The conflict between character and filmmaker is interesting because of the way the filmmaker presents a character dreaming, such as we these abstract images, feels contrived and unnatural. It asks the question whether it’s possible for cinema to authentically convey a dream, or like death, is it something beyond our control?

She Dies Tomorrow lacks the narrative focus of Destiny, The Seventh Seal and The Sixth Sense. It has more in common with the end of the first Final Destination film. It’s an ending of convenience, but not the end — complete and incomplete. The cinematography and visuals lend it a vibe that asks for us to see it as a piece of art, as much as a narrative.


Chris Messina as Jason (Courtesy of Neon Films)


Tunde Adebimpe as Brian (Courtesy of Neon Films)

The first 15-minutes, coupled with the Requiem gives the film a transcendental quality. It’s cinema as music, where one feels like they’re seeing it as a film, but it’s also like music that can only be felt. Amy’s silence, the camera observing her despair, and the beauty of the Requiem is like watching a live orchestra, but the real experience is in how the music makes us feel. This feeling recurs in later scenes scored by the Mondo Boys, and is less noticeable in the scenes with the other characters.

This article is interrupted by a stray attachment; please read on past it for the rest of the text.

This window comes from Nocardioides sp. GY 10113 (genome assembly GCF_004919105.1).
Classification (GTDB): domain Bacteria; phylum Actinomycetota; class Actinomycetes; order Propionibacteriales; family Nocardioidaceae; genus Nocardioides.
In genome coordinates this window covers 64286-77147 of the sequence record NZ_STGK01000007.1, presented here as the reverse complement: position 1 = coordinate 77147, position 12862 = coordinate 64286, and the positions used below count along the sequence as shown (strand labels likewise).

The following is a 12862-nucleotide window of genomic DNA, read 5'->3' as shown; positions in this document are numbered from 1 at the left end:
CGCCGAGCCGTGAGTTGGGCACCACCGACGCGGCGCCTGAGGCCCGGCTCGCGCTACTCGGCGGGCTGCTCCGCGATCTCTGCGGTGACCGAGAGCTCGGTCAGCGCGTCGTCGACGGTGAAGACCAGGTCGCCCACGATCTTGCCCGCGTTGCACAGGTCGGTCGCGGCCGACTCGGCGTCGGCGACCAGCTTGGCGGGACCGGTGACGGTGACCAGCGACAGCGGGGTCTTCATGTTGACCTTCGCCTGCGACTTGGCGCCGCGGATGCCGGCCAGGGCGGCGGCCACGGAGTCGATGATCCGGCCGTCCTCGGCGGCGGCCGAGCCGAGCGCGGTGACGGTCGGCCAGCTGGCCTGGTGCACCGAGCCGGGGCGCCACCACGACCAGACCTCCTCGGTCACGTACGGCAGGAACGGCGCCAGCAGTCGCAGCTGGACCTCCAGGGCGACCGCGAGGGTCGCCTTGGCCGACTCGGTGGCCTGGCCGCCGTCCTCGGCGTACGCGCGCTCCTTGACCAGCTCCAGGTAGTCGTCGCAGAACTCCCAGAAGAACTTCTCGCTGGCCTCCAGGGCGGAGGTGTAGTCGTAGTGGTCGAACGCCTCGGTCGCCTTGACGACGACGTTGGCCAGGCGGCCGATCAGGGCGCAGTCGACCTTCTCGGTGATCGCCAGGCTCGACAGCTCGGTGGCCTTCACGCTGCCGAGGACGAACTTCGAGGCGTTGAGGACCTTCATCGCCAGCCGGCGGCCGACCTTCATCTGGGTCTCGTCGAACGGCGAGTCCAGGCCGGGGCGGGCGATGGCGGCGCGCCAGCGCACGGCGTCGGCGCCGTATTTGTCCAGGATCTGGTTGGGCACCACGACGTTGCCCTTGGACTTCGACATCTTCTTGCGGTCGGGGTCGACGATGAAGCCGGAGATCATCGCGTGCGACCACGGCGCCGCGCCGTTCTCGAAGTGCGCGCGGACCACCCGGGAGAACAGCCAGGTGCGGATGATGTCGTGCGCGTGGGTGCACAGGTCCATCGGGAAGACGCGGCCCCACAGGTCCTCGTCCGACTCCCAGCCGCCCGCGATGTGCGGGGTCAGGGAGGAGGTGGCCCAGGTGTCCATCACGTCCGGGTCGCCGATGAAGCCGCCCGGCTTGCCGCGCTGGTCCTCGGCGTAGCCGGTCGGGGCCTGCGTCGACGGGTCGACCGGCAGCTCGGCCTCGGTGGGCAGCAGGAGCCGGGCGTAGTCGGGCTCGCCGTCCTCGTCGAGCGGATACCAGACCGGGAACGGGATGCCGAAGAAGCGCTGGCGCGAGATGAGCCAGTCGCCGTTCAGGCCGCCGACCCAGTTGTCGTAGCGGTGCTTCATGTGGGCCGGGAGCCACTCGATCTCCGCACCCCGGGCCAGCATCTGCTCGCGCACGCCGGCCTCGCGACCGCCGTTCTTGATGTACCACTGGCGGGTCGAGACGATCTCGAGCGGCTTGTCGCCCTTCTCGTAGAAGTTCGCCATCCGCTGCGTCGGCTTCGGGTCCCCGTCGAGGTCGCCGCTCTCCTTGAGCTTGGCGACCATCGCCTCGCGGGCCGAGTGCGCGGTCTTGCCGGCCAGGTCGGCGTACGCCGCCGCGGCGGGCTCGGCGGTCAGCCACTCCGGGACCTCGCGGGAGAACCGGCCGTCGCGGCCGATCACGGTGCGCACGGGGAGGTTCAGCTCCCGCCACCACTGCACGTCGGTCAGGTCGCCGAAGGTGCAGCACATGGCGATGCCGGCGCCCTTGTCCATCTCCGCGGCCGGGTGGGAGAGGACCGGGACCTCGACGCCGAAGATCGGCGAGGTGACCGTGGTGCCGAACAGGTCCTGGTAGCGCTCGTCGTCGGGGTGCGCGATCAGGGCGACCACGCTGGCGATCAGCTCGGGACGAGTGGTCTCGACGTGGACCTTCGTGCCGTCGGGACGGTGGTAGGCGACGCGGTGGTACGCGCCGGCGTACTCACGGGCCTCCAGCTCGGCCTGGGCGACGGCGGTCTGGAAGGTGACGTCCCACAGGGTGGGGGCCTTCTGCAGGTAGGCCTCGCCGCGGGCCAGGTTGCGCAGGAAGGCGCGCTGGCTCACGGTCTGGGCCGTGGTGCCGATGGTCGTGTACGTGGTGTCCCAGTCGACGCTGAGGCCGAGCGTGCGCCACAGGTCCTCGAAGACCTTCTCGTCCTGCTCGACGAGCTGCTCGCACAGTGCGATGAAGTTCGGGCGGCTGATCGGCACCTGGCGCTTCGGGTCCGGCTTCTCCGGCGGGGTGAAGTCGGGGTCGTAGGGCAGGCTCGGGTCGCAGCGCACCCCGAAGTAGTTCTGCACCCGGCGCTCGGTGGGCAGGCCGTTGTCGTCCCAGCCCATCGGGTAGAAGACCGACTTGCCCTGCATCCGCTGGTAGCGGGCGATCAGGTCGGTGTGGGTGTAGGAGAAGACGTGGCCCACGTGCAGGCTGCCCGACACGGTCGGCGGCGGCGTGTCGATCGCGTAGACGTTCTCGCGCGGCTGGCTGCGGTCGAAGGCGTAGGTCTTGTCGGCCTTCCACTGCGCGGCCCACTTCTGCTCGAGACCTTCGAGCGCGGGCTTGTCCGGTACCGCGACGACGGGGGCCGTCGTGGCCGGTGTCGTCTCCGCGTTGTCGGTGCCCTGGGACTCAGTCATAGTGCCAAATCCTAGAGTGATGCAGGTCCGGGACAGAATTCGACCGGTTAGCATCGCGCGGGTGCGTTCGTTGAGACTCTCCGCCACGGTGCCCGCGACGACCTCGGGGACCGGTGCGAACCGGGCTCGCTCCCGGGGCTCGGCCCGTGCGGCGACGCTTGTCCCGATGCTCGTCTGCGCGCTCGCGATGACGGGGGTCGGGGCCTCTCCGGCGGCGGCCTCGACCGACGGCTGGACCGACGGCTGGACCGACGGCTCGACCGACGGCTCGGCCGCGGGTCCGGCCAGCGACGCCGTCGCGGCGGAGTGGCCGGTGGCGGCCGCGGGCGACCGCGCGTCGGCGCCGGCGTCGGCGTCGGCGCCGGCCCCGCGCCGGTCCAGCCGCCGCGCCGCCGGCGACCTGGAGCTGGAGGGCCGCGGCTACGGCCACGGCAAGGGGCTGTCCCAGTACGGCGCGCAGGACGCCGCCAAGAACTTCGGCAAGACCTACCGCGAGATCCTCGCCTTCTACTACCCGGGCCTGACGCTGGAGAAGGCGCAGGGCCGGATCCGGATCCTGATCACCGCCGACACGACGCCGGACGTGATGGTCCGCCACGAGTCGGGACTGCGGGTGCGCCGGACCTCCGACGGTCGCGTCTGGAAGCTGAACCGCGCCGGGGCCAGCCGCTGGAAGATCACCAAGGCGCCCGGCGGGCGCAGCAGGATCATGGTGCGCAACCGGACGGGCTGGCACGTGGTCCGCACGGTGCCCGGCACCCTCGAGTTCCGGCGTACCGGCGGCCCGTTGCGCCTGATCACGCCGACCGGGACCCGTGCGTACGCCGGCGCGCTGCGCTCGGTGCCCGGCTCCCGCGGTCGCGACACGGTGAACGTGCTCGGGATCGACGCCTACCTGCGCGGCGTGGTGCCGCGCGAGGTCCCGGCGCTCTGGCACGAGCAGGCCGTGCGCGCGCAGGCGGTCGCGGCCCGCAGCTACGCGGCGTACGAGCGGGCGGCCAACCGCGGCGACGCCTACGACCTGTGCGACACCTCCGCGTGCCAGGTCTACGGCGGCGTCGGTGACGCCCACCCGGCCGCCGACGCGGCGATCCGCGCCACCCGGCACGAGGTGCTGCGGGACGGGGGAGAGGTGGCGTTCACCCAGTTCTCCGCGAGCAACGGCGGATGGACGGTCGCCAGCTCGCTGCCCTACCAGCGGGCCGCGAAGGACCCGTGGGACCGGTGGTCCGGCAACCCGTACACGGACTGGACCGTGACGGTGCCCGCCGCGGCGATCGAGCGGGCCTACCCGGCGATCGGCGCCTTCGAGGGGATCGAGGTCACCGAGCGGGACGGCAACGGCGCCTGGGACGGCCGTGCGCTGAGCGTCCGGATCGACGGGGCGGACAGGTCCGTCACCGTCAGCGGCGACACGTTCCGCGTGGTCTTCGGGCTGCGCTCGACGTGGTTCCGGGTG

I recall hearing producer Lawrence Bender talk about how Samuel L. Jackson had a knack like no other actor for Quentin Tarantino’s dialogue. The perfect harmony of Seimetz’s writing and Sheil’s performance strikes me as being similar. There’s that indescribable presence that Sheil has – an aura. There’s something about her that she cannot express through words or silent gestures, which makes her the tantalizing soul of the film.

It’s a hypnotic work that is difficult to forget. Many will see She Dies Tomorrow as an imaginative genre picture, which it is, but scratch its surface and beneath the visual flare and playfulness with a contagious thought or idea, it’s a deeply human film. In psychology the events would be rooted in anxiety theory and the “stress contagion“, as well as journalist and author Malcolm Gladwell’s concept of “social contagion”. At its most human point it conveys the angst that sensitive and empathetic personas are riddled with, because they’re more susceptible to the energies of others. It may not be a conversation starter to confront our Darwinian society of the survival of the strongest, but at its heart She Dies Tomorrow is not only about the anxiety of dying, but also the anxiety of living.

Work cited:

Cioran, Emile M. (1934) On the Height’s of Despair. (Pe culmile disperării). Chicago University Press. 1992.